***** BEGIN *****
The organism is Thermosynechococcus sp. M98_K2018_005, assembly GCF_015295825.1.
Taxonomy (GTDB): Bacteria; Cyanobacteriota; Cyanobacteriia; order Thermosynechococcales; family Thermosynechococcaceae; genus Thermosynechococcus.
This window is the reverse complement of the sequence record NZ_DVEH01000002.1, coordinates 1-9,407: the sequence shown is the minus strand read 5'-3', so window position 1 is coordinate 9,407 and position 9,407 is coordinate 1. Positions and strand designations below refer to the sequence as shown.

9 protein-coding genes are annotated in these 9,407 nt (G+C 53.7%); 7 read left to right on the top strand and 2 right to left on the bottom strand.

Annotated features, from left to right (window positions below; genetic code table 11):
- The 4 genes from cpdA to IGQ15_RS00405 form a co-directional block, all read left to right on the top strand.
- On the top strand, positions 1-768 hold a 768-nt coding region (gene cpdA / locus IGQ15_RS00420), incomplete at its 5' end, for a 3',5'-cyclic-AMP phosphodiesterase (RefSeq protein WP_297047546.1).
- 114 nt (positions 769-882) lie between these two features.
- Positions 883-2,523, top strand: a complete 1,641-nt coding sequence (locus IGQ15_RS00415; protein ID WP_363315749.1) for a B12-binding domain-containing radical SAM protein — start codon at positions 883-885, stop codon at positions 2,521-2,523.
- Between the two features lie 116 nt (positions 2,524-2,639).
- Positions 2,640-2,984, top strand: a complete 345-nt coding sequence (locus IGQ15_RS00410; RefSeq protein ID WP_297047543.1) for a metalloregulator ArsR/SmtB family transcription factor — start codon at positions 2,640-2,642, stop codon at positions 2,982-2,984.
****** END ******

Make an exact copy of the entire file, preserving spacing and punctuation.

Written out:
The organism is Thermosynechococcus sp. M98_K2018_005, assembly GCF_015295825.1.
Taxonomy (GTDB): Bacteria; Cyanobacteriota; Cyanobacteriia; order Thermosynechococcales; family Thermosynechococcaceae; genus Thermosynechococcus.
This window is the reverse complement of the sequence record NZ_DVEH01000002.1, coordinates 1-9,407: the sequence shown is the minus strand read 5'-3', so window position 1 is coordinate 9,407 and position 9,407 is coordinate 1. Positions and strand designations below refer to the sequence as shown.

9 protein-coding genes are annotated in these 9,407 nt (G+C 53.7%); 7 read left to right on the top strand and 2 right to left on the bottom strand.

Annotated features, from left to right (window positions below; genetic code table 11):
- The 4 genes from cpdA to IGQ15_RS00405 form a co-directional block, all read left to right on the top strand.
- On the top strand, positions 1-768 hold a 768-nt coding region (gene cpdA / locus IGQ15_RS00420), incomplete at its 5' end, for a 3',5'-cyclic-AMP phosphodiesterase (RefSeq protein WP_297047546.1).
- 114 nt (positions 769-882) lie between these two features.
- Positions 883-2,523, top strand: a complete 1,641-nt coding sequence (locus IGQ15_RS00415; protein ID WP_363315749.1) for a B12-binding domain-containing radical SAM protein — start codon at positions 883-885, stop codon at positions 2,521-2,523.
- Between the two features lie 116 nt (positions 2,524-2,639).
- Positions 2,640-2,984, top strand: a complete 345-nt coding sequence (locus IGQ15_RS00410; RefSeq protein ID WP_297047543.1) for a metalloregulator ArsR/SmtB family transcription factor — start codon at positions 2,640-2,642, stop codon at positions 2,982-2,984.